When should you consider full-time care for your elderly parent?
Considering the number of centenarians in the UK has risen by 65% over the last decade (2015), life expectancy is at an all time high. Thus, there will come a time in most people’s lives when they are faced with the question: is it ok that my elderly parent lives alone? Should my parents move in with me? This can cause a great deal of stress for everyone involved, especially as a working parent who can’t afford to give their relative the full time care they may need. Assessing the signs that your elderly parent living alone is no longer safe is a crucial part of this decision process. Catching signs early will give you more time to prepare for their future care, whether this be with you or in a care home.
Serious physical impairments or diseases are both clear signs that your parent may be unable to care for themselves alone at home. However, there are also more subtle signs that indicate a decline in their ability to live independently. For example, if you’ve noticed a dramatic change in personality, such as if they’ve suddenly gone from being the life of the party to incredibly shy. Another sign is a change in personal hygiene levels, which may indicate an inability to look after themselves on a basic level.
Early signs of dementia are also a good indicator that this decision needs to be addressed. Repetition in communication or in ordinary, everyday tasks may be the most obvious symptom of early on-set dementia. However, there are many other more subtle signs. For example, subtle short-term memory changes: if they remember events that took place years ago but struggle to remember what they ate for breakfast that morning.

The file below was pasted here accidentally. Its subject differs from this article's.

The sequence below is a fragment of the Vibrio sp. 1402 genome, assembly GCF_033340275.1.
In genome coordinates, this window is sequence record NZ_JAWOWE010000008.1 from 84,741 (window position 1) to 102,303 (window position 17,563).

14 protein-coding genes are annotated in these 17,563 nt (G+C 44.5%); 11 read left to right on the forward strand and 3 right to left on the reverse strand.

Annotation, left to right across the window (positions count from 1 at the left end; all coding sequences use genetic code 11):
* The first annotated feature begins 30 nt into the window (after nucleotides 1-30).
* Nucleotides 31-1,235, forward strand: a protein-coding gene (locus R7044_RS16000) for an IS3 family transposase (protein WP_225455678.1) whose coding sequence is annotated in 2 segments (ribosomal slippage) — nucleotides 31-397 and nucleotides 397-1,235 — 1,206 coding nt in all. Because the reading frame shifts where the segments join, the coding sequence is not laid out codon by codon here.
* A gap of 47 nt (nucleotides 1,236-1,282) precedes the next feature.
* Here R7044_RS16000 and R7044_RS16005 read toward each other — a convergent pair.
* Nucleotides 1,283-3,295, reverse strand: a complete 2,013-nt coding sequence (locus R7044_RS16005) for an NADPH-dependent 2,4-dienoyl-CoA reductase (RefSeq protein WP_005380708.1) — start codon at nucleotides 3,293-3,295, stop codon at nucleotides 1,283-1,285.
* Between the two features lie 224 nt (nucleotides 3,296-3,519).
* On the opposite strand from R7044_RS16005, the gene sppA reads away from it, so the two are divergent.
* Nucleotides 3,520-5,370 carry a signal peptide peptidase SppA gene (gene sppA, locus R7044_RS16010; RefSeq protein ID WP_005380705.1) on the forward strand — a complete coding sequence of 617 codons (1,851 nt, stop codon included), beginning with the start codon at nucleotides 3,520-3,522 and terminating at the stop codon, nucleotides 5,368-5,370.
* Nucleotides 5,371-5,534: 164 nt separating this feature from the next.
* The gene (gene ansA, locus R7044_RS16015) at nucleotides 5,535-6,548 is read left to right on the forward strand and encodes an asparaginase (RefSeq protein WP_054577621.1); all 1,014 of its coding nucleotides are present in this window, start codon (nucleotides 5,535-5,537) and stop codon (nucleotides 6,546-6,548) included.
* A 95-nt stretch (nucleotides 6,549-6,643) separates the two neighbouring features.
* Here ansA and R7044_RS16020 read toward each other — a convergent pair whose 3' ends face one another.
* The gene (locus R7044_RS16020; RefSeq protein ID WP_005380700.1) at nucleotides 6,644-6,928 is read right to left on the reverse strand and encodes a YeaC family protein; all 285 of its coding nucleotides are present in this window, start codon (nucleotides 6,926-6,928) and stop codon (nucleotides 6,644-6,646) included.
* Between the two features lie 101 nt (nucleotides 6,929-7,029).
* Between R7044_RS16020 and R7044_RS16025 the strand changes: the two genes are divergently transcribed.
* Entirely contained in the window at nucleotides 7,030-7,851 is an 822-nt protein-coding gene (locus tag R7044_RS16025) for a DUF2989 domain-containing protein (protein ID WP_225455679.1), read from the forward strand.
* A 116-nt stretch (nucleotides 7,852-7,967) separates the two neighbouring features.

Significant changes in mood and personality can also be an indicator of the disease, more than an ”off-day”, this could include signs of depression or frequent outbursts of anger as the condition often affects judgment. This lack of judgment can also cause confusion as dementia often leads to an increased difficulty finding the right words in a conversation, remembering familiar faces, or interacting with people normally. Confusion can also be indicated by a continuous inability to carry out ordinary tasks such as playing games that have a lot of rules – something that can often go unnoticed if your elderly parent is living alone and you can’t be there all the time.
If they don’t show any of these early signs and seem reasonably happy and healthy living independently, but you are still concerned about your elderly parent living alone, then a personal alarm may offer that extra peace of mind so you can rest assured, knowing that help will always be at hand if they ever did need it.
If you are worried about a parent living alone and don’t currently have a personal alarm system installed, read more about Helpline’s personal care alarms for the elderly with five-star service here.